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condición de alteridad de lo femenino

English translation: condition of alterity of the feminine

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GLOSSARY ENTRY (DERIVED FROM QUESTION BELOW)
Spanish term or phrase:condición de alteridad de lo femenino
English translation:condition of alterity of the feminine
Entered by: JaneTranslates
Options:
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06:12 Sep 6, 2008
Spanish to English translations [PRO]
Social Sciences - History / sociology, early 20th century Puerto Rico
Spanish term or phrase: condición de alteridad de lo femenino
"Mientras que les resulta impensable que una mujer mate por voluntad y a conciencia, les parece perfectamente comprensible que lo haga por locura e inconciencia. Así, el texto funde discursivamente las categorías de madre, loca, inconsciente y mujer sin mayores problemas, y pone de relieve la condición de alteridad de lo femenino en la sociedad de la época."

DRAE:
alteridad: f. Condición de ser otro.

The larger context is arguing that a woman who was convicted of killing her own child, in Puerto Rico in 1904, was not executed because the social climate at the time was such that people couldn't handle the execution of a woman, indeed couldn't conceive of a female being a criminal.

So what is this saying? What is being highlighted? Is it that the concept of femininity is undergoing changes, or is it the "otherness" of the feminine, or what?
JaneTranslates
Puerto Rico
Local time: 05:14
the alterity of the nature of the feminine
Explanation:
If this is a piece of socio-historical scholarship, alterity is is the correct translation of alteridad. It means otherness, but it has a specific philosophical meaning that is lost in simply translating it as otherness. The idea is that the otherness--or absolute difference of the nature of the feminine from the masculine--is part of what defines masculinity. The writer is no doubt bulding on the philosphical work of thinkers like Emmanuel Levinas, Enrique Dussel, and Jacques Derrida, which has given rise to a whole genre of scholar that builds on this notion (most of it "post-modern". I am absolutely confident about this because I teach university graduate seminars that use readings in Spanish and French, as well as English by these scholars on precisely these themes. The sentence below I'm including as an example comes from Dussel's "The Invention of the Americas: Eclipse of the Other and the Myth of Modernity" (1995). This theme of alterity has also become very pronounced in feminist scholarship in recent years. The two web references illustrate how widespread this concept has become in scholarly discourse in philosophical and feminist work.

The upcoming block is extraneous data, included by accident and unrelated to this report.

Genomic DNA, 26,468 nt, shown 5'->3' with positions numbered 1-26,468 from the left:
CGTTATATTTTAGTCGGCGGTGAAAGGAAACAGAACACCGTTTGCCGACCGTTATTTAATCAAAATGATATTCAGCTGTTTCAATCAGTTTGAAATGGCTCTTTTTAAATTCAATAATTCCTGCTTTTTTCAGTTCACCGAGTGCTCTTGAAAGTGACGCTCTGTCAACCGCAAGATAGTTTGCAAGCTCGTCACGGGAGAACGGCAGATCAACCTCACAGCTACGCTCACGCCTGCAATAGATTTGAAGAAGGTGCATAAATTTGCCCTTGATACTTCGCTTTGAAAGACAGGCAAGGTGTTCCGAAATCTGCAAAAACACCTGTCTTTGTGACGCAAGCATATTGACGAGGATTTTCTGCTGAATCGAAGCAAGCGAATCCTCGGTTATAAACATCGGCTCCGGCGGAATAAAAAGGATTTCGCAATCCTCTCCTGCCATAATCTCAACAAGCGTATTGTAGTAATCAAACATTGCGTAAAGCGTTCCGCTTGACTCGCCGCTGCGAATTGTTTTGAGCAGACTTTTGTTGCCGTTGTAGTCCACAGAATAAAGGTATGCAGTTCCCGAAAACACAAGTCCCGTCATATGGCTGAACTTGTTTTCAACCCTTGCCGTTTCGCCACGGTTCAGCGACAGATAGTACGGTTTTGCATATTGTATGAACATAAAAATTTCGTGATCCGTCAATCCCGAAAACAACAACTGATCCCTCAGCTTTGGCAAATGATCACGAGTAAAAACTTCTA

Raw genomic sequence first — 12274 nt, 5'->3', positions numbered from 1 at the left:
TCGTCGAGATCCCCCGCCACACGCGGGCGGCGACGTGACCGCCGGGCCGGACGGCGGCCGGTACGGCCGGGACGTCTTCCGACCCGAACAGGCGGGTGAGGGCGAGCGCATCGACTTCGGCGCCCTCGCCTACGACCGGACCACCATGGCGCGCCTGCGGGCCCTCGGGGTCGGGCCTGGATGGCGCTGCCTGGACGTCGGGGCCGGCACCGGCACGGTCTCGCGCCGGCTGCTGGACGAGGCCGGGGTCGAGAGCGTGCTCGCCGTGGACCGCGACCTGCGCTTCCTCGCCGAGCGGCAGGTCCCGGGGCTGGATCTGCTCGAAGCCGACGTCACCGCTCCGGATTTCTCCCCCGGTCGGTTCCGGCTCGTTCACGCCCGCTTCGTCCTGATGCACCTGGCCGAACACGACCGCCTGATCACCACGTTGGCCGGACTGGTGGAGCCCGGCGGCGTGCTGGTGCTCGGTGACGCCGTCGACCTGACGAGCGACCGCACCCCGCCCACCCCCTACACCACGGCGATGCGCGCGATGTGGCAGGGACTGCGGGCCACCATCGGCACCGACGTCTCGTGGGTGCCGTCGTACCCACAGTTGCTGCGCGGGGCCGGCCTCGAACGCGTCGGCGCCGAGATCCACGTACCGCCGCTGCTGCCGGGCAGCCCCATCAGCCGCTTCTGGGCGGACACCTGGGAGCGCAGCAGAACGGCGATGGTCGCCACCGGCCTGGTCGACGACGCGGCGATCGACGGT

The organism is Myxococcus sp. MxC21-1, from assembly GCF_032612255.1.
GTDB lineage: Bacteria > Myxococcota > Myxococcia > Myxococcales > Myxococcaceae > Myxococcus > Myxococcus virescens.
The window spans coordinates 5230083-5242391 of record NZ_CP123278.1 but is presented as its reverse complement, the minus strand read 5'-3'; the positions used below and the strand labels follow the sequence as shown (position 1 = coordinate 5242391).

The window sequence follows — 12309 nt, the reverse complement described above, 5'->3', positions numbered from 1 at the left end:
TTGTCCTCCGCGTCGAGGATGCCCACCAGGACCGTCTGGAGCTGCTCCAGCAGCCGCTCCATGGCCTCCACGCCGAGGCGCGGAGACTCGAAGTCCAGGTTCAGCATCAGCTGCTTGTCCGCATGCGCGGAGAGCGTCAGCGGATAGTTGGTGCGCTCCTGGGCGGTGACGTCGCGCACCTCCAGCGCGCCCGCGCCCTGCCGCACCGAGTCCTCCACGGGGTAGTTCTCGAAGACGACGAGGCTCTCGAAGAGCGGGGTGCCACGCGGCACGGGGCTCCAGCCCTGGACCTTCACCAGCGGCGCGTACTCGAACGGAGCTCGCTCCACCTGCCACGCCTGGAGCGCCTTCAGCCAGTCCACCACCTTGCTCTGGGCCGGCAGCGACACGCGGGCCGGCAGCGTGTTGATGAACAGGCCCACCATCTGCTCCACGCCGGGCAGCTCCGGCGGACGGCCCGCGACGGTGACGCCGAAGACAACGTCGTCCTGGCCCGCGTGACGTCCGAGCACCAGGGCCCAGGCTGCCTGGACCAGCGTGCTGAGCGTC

Selected response from:

Germaine A Hoston
Local time: 02:14
Grading comment
Thank you, Germaine, for your very helpful explanation! I've copied it for future reference.
4 KudoZ points were awarded for this answer

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Summary of answers provided
5 +2the alterity of the nature of the feminine
Germaine A Hoston
4 +1the otherness of the femenine conditionMónica Sauza
4 +1condition of alterity of the feminineDonM
3the unknown side of femininity
jack_speak
3brings out the complete distinction accorded to the fair sexBubo Coromandus
3the alterity of feminine condition
Beatriz Ramírez de Haro


  

Answers


48 mins   confidence: Answerer confidence 5/5 peer agreement (net): +2
the alterity of the nature of the feminine


Explanation:
If this is a piece of socio-historical scholarship, alterity is is the correct translation of alteridad. It means otherness, but it has a specific philosophical meaning that is lost in simply translating it as otherness. The idea is that the otherness--or absolute difference of the nature of the feminine from the masculine--is part of what defines masculinity. The writer is no doubt bulding on the philosphical work of thinkers like Emmanuel Levinas, Enrique Dussel, and Jacques Derrida, which has given rise to a whole genre of scholar that builds on this notion (most of it "post-modern". I am absolutely confident about this because I teach university graduate seminars that use readings in Spanish and French, as well as English by these scholars on precisely these themes. The sentence below I'm including as an example comes from Dussel's "The Invention of the Americas: Eclipse of the Other and the Myth of Modernity" (1995). This theme of alterity has also become very pronounced in feminist scholarship in recent years. The two web references illustrate how widespread this concept has become in scholarly discourse in philosophical and feminist work.

Example sentence(s):
  • Dussel writes that through colonization, "Europe defined itself as discoverer,
  • conquistador, and colonizer of an alterity likewise constitutive of modernity."

    Reference: http://www.google.com/search?hl=en&q=Levinas+Alterity